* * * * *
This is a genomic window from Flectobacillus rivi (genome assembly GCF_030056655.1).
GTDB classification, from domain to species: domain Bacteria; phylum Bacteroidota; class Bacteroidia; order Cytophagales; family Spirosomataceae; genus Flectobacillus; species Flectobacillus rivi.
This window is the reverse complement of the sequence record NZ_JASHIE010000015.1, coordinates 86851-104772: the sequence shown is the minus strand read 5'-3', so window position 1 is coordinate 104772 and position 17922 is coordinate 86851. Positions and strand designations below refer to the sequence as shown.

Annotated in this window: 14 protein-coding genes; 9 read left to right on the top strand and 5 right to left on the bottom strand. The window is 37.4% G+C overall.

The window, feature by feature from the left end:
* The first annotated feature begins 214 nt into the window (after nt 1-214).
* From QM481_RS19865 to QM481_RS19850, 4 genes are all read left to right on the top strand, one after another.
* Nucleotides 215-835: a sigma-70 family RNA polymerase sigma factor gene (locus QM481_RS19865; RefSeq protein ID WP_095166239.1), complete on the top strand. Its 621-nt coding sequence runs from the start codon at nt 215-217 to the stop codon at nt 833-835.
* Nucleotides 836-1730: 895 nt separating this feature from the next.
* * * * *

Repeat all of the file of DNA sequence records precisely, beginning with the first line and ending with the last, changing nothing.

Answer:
This is a genomic window from Flectobacillus rivi (genome assembly GCF_030056655.1).
GTDB classification, from domain to species: domain Bacteria; phylum Bacteroidota; class Bacteroidia; order Cytophagales; family Spirosomataceae; genus Flectobacillus; species Flectobacillus rivi.
This window is the reverse complement of the sequence record NZ_JASHIE010000015.1, coordinates 86851-104772: the sequence shown is the minus strand read 5'-3', so window position 1 is coordinate 104772 and position 17922 is coordinate 86851. Positions and strand designations below refer to the sequence as shown.

Annotated in this window: 14 protein-coding genes; 9 read left to right on the top strand and 5 right to left on the bottom strand. The window is 37.4% G+C overall.

The window, feature by feature from the left end:
* The first annotated feature begins 214 nt into the window (after nt 1-214).
* From QM481_RS19865 to QM481_RS19850, 4 genes are all read left to right on the top strand, one after another.
* Nucleotides 215-835: a sigma-70 family RNA polymerase sigma factor gene (locus QM481_RS19865; RefSeq protein ID WP_095166239.1), complete on the top strand. Its 621-nt coding sequence runs from the start codon at nt 215-217 to the stop codon at nt 833-835.
* Nucleotides 836-1730: 895 nt separating this feature from the next.